After all, you can drive a long way with savings of about $46k and $117k respectively when compared to the Venza’s base starting price of $39,150 (plus freight and fees). Even fully loaded in Limited trim with a window sticker showing $48,550 like my tester, it’s a relative bargain. Of course, Hyundai and Kia offer similar sized electrics in the $45k to $60k range, while Cadillac’s upcoming Lyriq will provide luxury SUV duds for not much more at a base of less than $67k, but once again the overall frugality price would go to Toyota’s Venza.
Fortunately, along with its forward thrust, which granted, isn’t anywhere near as jaw-dropping as those just-noted all-electric crossovers, the Venza is a commendable handler, but as capable as it is through a curving canyon road, it’s primarily been set up for comfort and ride quality. Smooth is the name of the Venza’s game, to the point that I’m willing to bet that its ride is one of the best in its class.
Venza Limited makes it easy to get comfortable
It helps that the driver’s seat is comfortable too, with plenty of adjustment. I found it pleasantly surprising that this top-line Venza Limited provides four-way lumbar support, plus the three-way heatable and cooling seats worked as needed. The single-temperature heated steering wheel didn’t warm all the way around like some others, but it kept hands toasty from the two o’clock to four o’clock positions on the right side, and the eight to 10 o’clock positions on the left, with some heat bleeding off towards the centres to eliminate any early morning icy chill. Good enough.
The just-mentioned seat ventilation gets forced through perforated SofTex pleather centre front seat panels, incidentally, while solid SofTex covers each bolster and headrest. SofTex is Toyota-speak for breathable man-made leatherette, by the way, looking and feeling so much like the real deal that I needed to verify whether or not it was genuine leather on the automaker’s website.
The three rear seating positions are very accommodating as well, especially the two outboard window seats, which also boast heatable cushions. Additional rear passenger equipment includes air vents on the backside of the front console, plus two USB-A ports for connecting devices. A large centre armrest folds down in the middle, revealing two integrated cupholders.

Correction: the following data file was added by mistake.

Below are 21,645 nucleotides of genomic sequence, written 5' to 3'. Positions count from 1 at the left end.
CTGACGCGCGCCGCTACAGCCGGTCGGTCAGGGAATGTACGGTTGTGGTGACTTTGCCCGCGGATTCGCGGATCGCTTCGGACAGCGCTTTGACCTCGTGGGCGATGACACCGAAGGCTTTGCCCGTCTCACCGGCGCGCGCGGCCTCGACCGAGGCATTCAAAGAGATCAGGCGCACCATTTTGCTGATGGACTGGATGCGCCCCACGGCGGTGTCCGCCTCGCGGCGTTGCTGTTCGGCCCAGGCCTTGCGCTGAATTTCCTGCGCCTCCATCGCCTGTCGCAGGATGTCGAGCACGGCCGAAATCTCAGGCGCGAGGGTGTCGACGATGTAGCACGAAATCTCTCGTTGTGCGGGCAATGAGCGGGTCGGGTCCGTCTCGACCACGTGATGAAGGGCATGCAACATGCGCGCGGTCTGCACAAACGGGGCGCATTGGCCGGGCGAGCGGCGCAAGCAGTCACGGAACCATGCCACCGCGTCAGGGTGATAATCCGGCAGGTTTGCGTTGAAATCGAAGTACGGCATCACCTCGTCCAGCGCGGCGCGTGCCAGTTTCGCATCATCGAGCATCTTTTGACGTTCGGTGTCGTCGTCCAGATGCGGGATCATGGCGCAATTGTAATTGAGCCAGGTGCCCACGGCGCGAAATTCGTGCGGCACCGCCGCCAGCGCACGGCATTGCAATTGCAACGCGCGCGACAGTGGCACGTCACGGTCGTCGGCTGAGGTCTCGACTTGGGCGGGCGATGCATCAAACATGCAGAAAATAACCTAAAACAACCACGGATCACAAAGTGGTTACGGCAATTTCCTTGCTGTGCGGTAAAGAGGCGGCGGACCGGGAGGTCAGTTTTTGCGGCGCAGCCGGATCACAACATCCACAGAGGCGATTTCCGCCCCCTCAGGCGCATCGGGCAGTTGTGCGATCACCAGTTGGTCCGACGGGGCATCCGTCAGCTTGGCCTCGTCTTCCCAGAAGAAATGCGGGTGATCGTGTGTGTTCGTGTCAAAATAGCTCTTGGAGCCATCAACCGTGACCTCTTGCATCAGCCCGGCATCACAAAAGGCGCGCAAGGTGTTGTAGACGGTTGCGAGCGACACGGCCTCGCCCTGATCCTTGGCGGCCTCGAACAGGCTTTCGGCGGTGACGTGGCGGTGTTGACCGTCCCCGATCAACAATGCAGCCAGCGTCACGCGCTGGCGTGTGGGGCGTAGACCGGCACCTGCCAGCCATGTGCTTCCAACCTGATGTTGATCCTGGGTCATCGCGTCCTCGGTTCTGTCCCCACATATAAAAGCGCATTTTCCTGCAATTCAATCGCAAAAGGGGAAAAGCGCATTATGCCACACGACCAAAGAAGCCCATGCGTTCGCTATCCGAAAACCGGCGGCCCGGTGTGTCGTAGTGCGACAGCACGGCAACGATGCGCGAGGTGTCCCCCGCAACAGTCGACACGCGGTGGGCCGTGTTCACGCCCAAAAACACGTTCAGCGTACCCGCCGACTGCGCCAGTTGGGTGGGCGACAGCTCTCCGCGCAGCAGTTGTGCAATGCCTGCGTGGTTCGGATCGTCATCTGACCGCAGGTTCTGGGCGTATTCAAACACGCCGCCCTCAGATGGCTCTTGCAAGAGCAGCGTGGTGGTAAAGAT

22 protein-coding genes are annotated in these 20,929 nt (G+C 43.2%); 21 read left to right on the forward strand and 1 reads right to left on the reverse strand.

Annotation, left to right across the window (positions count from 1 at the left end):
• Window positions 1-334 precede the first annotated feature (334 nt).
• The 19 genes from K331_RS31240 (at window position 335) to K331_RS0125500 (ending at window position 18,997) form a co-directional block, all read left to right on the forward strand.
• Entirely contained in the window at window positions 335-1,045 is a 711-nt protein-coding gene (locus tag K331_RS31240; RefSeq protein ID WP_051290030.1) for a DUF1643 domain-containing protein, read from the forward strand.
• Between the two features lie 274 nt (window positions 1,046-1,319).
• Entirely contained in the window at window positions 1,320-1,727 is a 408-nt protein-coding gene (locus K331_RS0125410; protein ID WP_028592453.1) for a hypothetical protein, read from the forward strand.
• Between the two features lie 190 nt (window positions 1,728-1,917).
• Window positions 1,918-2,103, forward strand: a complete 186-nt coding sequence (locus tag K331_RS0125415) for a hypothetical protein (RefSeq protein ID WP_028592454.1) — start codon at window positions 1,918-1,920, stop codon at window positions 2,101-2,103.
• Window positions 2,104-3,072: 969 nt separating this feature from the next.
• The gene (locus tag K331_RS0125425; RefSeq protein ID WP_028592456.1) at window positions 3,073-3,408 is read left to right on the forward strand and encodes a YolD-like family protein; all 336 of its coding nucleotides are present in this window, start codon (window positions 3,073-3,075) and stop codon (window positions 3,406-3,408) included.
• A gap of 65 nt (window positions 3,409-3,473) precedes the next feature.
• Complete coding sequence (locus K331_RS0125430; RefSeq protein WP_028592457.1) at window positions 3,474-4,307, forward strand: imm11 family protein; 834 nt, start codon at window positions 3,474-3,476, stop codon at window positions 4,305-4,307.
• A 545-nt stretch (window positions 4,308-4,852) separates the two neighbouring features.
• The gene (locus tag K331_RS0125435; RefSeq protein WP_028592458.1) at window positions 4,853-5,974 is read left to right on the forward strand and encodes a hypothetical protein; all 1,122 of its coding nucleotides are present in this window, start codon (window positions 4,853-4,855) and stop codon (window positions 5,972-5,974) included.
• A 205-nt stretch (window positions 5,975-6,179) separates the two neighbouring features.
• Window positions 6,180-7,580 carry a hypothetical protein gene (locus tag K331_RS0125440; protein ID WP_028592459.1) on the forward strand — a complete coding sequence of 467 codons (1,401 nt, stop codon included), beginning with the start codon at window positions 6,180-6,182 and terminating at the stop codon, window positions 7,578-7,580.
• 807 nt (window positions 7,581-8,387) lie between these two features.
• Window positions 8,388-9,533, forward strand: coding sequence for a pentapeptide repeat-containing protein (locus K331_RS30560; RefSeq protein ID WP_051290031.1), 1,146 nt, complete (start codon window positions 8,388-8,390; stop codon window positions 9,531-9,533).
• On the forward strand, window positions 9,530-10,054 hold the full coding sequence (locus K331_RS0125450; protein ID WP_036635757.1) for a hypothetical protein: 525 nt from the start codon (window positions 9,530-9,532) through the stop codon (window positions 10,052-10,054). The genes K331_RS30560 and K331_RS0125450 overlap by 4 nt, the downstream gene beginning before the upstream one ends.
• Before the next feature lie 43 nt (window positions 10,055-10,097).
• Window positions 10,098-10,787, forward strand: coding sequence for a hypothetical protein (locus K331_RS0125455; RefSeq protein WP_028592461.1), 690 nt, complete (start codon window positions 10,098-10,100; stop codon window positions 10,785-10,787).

Cargo flexibility isn’t the Venza’s strongest suit
A powered rear liftgate opens up to a large cargo area, including a sizeable spot to stow items below the cargo floor, next to the compact spare tire. As noted earlier, the rear seatbacks fold down in the usual 60/40 configuration, which once again is my only complaint, being that I prefer a 40/20/40 split so that skis can be laid down the middle and rear passengers more comfortably placed by the window seats, an important issue if you’re a parent and have to coax one less comfortable child into the centre position without heat on the way home from the slopes.
A good way to deal with any backseat complaints is to crank the excellent JBL audio system, something I did regularly despite mostly driving alone, albeit the interior’s pièce de résistance is the fabulously large, slightly opaque powered panoramic sunroof overhead, which features a nifty powered cloth sunshade. Then again, the digital rearview mirror is pretty trick too. I’m seeing more and more of these handy devices on upscale Toyotas, plus with some other brands. It allows you to see past any heads popping up from the rear seating area, not to mention cargo piled behind, resulting in a much clearer view of the rearward road. Just be careful to also use the regular rearview camera in the infotainment system when backing up, as objects in the digital mirror appear closer than they really are, plus low sports cars can disappear altogether. Also, the digital mirror can get overwhelmed by headlights at night, so I switched back to its conventional auto-dimming function when the sun went down.
As you can probably tell, I couldn’t find much fault with the latest 2022 Venza, and like last year’s version, I highly recommend it for those that prioritize comfort, refinement, reliability and fuel economy. That Toyota’s digital interfaces are well designed and easy to use is just another bonus. The Japanese automaker should truly be selling more of these than they do.
Review and photos by Trevor Hofmann